Seto Ohashi Bridge

Connecting Honshu to Shikoku

Judith Mikami
Kenji Chida   - 2 min read

The Seto Ohashi was completed in 1988 and is still the world’s longest two-tiered bridge, accommodating both cars and trains. The first time I saw it with my own eyes it felt like that scene in the movie Gladiator when the fighters came to Rome for the first time. "I didn't know man could build such things".

Actually, the story goes that the bridge was built to connect Honshu to Shikoku to avert the loss of life caused by the sometimes treacherous Seto Inland Sea weather. Many locals have told me that the sinking of the Shiun Maru in the Seto Inland Sea, which resulted in the deaths of dozens of elementary and junior high school students, pushed the Japanese government to connect the major islands by bridge or tunnel no matter what the cost.

The bridge is a portal with off-ramps that allow you to explore some of the islands that form its foundation. I took an hour long cruise around the Seto Inland Sea to one such island which also had souvenir shops and a go-kart course. On the Okayama side there is a popular lookout area with a good view of the bridge.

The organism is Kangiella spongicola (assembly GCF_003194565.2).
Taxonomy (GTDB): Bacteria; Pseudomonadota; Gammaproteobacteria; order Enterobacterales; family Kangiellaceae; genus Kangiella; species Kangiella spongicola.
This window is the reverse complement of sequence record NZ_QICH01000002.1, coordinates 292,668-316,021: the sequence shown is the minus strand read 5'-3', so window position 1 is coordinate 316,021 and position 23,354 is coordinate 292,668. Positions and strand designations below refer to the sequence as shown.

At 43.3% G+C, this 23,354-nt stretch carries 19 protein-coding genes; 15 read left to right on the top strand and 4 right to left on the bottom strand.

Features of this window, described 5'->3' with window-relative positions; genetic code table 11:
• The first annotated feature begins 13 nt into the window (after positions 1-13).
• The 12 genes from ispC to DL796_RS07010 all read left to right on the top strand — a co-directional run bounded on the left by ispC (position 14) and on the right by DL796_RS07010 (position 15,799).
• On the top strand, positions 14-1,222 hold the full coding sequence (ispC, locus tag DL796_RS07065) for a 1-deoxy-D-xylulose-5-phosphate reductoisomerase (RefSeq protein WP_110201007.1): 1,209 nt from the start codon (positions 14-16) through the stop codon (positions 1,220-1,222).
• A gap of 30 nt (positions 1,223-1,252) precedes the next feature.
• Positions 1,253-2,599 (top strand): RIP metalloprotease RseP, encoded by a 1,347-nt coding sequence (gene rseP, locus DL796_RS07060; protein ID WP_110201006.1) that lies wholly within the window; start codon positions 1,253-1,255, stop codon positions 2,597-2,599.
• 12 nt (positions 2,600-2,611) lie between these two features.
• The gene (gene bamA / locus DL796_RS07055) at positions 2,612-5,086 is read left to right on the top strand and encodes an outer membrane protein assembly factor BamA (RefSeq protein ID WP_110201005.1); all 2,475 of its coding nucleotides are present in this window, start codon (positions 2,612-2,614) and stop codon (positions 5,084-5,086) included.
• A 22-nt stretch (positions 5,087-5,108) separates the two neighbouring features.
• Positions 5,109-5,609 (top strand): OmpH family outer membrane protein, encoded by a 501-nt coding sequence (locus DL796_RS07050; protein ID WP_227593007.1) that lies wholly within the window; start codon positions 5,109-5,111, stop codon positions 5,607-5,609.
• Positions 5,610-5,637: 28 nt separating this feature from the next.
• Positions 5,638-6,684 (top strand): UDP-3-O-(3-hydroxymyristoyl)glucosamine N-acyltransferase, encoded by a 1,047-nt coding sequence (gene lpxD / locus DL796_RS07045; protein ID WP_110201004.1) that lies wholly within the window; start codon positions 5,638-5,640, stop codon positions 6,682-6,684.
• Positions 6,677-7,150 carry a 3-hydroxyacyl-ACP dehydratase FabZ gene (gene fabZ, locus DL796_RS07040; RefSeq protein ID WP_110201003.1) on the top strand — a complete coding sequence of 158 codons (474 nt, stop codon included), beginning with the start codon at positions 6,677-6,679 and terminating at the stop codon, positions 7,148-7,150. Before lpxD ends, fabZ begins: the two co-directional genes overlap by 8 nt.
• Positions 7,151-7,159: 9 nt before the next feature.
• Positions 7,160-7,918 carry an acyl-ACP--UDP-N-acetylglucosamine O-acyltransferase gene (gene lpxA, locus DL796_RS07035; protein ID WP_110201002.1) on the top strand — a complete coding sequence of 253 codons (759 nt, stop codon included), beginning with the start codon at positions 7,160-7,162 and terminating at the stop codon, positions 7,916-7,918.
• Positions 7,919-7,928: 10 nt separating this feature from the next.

During my first time there I just happened to meet a retired Japanese couple and it turned out that the husband had been an engineer on the bridge. He was in town to visit as if it were a family member in another prefecture. According to him, like in the construction of the pyramids of Egypt and the Great Wall of China, families were uprooted and relocated to complete the Great Bridge.

There are still ferries that take passengers and vehicles from Okayama to Shikoku but the burden of moving people has shifted to the Seto Ohashi.

During the day the bridge impressively curves through the sea elegantly and at night is illuminated like a runway to Shikoku or a dragon with its legs half submerged. There are tour buses and local buses that will take you to the bridge but most important of all, don’t forget your camera!

Kenji Chida

Kenji Chida @kenji.chida

I was born and raised in Baltimore City, Maryland in the USA after which I moved to New York City at the age of 21. I lived, studied and worked in New York for five years then moved to Okayama in 1998 at the age of 26. After living in Japan for 5 years I decided to try to naturalize. I was grante...